Off Road Tips for The Beginner – The Spotter

When driving your 4wd vehicle off road, there will be times where the driver will need someone to guide him through certain tough parts where he cannot see the placement of his tires. This task falls upon the spotter, whom the driver will have to trust to get him through safely. The spotter is usually an experienced person, as any mistake he makes will have an effect on the driver and his vehicle. But if all of you are new to off roading, then here are some tips you should learn.

First of all, a spotter has to be a person with confidence so that he can command the trust of the driver. If the person guiding sounds unsure or insecure, the drive may not want to listen to his instructions. This may lead to the vehicle ending up in bad situations. And even if the spotter is good, there may be situations beyond his control that causes things to go wrong. There should be a good understanding between the spotter and the driver that anything can happen and there should be no blame put on the spotter.


It is very common to have more than one person shouting out instructions to the driver. This usually happens when there are newbies around, but once in a while, you see this in experienced groups as well. There can only be one spotter, giving instructions so as not to confuse the driver. If you see the spotter making a bad call, approach him and quietly speak to him about it.

Walkie Talkies are important pieces of equipment when going off road in the jungle. They allow clear communication between the spotter and the driver at critical moments and over distance. Messages should be precise, e.g., “Winch In”, or “Winch Out” instead of just “Winch”. Verbal instructions should also be accompanied by hand signals. Just remember that your left is the driver’s right.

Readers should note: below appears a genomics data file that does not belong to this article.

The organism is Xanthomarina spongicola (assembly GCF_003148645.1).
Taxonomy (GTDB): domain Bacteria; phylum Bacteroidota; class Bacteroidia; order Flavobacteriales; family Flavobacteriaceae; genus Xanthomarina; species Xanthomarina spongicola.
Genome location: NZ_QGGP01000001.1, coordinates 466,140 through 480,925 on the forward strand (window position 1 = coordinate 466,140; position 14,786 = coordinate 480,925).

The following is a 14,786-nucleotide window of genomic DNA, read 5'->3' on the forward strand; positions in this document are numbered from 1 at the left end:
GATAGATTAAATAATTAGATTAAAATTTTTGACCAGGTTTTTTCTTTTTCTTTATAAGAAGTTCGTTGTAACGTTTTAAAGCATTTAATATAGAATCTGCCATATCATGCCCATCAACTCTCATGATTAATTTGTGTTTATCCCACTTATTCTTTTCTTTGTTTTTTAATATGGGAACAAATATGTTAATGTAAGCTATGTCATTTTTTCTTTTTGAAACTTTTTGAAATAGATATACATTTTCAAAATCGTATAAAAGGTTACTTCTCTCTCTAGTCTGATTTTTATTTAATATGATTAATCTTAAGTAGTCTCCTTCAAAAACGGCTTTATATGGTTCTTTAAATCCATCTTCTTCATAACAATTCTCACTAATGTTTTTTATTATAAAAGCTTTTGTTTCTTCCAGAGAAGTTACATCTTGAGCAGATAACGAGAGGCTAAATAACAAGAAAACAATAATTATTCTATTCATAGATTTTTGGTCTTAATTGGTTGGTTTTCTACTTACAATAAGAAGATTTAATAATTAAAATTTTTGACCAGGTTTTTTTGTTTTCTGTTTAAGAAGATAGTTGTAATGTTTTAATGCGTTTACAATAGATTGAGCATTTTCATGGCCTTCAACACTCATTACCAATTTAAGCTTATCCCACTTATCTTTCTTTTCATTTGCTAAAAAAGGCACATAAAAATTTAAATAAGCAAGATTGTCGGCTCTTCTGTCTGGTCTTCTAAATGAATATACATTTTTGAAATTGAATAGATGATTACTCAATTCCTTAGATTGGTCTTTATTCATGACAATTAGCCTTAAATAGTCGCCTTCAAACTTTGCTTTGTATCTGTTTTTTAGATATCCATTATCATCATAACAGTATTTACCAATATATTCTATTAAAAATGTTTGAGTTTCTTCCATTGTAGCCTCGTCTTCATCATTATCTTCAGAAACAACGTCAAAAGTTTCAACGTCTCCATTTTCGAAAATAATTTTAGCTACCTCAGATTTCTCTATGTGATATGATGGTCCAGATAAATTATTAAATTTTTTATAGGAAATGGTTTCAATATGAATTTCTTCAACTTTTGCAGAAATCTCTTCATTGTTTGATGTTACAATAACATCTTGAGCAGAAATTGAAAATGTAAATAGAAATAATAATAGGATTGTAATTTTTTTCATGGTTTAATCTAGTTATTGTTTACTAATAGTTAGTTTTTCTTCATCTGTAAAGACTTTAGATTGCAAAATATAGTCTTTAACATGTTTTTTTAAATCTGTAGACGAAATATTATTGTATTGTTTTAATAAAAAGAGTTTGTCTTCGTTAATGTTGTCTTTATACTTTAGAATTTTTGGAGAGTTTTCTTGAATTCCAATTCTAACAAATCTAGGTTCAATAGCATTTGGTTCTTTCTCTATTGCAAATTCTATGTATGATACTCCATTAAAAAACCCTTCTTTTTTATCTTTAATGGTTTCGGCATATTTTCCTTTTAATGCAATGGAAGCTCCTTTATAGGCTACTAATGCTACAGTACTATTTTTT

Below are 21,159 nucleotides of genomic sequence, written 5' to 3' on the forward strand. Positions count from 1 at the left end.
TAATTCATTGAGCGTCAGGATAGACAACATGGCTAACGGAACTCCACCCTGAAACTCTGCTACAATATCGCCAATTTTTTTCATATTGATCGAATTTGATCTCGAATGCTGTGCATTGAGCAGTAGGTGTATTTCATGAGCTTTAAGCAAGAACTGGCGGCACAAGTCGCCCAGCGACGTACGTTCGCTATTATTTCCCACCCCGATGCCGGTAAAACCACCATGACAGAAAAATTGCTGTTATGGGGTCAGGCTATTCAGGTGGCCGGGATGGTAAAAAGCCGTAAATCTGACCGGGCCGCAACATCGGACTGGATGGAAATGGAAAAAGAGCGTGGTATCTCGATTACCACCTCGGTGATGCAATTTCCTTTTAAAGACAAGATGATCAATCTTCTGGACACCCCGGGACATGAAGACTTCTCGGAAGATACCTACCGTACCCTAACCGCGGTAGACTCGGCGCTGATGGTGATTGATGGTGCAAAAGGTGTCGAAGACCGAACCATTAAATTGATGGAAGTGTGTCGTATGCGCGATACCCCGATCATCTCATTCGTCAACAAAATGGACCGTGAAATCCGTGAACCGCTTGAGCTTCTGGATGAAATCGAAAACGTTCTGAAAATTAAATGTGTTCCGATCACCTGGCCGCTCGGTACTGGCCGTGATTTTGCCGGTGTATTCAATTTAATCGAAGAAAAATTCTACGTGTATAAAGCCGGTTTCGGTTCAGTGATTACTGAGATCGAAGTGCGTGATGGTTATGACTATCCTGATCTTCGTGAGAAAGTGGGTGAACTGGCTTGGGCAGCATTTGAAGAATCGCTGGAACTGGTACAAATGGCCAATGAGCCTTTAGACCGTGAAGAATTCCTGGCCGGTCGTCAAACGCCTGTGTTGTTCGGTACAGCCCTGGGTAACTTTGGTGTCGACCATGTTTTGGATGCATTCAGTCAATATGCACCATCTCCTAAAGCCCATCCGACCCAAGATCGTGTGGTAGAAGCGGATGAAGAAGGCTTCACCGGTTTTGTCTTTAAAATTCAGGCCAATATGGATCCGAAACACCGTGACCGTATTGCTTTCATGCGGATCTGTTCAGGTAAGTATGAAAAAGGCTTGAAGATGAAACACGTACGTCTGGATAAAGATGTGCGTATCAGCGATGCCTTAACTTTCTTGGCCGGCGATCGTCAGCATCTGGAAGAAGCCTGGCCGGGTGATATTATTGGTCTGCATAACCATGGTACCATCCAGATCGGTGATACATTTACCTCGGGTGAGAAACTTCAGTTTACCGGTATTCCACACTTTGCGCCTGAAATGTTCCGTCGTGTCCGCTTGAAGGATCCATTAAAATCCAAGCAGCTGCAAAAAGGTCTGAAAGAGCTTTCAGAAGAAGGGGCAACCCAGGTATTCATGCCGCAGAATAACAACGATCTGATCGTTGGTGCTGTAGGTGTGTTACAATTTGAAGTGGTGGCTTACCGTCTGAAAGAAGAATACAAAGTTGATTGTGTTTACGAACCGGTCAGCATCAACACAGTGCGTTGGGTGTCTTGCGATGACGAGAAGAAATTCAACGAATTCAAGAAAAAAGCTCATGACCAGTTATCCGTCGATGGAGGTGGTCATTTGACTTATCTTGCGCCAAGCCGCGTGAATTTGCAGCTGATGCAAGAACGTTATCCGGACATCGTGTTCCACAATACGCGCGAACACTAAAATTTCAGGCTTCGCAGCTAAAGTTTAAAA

The spotter should be visible at all times. You should be in front of the vehicle while keeping a safe distance.

These are some basic hand signals that you will use often.

Come Forward
With an open palm facing you, move your hand towards you to signal the driver to advance forward.

With the back of your palm facing you, move your hand towards the driver to indicate you want him to reverse.

With a clenched fist, hold your hand up with the palm towards the driver to let him know you want him to stop.

With your index finger pointing up, move your hand clockwise as a signal to Winch-In.

With your index finger pointing down, move your hand in a clockwise motion to indicate Winch-Out.

Waving your hands with speed tells the driver how fast or slow you want him to go.

When guiding a vehicle through uneven ground, the spotter’s job is to guide the driver so that the vehicle is kept as even as possible to prevent a roll-over. You may want to place rocks or wood in the ruts to help you achieve that.

In the event that winching is required, the spotter has to find the best position to secure the winch cable or synthetic rope so that the recovery is made as easy as possible. The anchor points could be a sturdy tree trunk or large rock that can take the pressure of pulling a vehicle. Or it could be another 4wd vehicle that is in the right position to get the stuck vehicle out. The spotter should be familiar with engaging and disengaging the winch’s free spool, as well as know how to use bow-shackles, soft shackles. snatch blocks, winch rings, tree trunk protectors, tow straps and snatch straps. This may sound daunting, but is easy when you know how.


When the winch is working, the spotter must make sure that everyone else is at a safe distance. Nobody should be between the vehicle and the anchor point of the winch cable or rope to prevent serious injuries from happening.

It is preferable that the spotter is familiar with driving an off-road vehicle. This is because he has to access the best possible route the driver has to take to overcome a problem area. Being familiar with how a 4wd vehicle handles will help him achieve this task.